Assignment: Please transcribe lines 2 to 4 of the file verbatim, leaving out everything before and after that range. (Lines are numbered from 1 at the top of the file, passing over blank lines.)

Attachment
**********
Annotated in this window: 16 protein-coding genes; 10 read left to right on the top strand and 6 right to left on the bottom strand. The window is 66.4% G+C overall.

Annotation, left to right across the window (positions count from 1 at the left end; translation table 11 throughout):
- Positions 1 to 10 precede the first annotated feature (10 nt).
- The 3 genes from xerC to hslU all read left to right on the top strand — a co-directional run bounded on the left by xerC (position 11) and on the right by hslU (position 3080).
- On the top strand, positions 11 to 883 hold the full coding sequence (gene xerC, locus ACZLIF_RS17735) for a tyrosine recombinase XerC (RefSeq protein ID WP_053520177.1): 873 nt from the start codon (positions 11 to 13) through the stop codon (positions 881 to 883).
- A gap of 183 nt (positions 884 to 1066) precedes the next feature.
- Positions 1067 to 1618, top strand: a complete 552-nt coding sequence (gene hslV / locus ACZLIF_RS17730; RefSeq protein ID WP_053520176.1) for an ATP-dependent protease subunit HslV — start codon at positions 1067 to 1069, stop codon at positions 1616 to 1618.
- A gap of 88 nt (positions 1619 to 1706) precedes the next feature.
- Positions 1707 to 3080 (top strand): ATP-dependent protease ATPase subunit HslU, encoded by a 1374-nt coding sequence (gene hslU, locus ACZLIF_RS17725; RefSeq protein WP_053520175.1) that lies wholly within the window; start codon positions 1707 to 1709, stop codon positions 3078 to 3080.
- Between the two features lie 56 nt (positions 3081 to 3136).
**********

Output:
Annotation, left to right across the window (positions count from 1 at the left end; translation table 11 throughout):
- Positions 1 to 10 precede the first annotated feature (10 nt).
- The 3 genes from xerC to hslU all read left to right on the top strand — a co-directional run bounded on the left by xerC (position 11) and on the right by hslU (position 3080).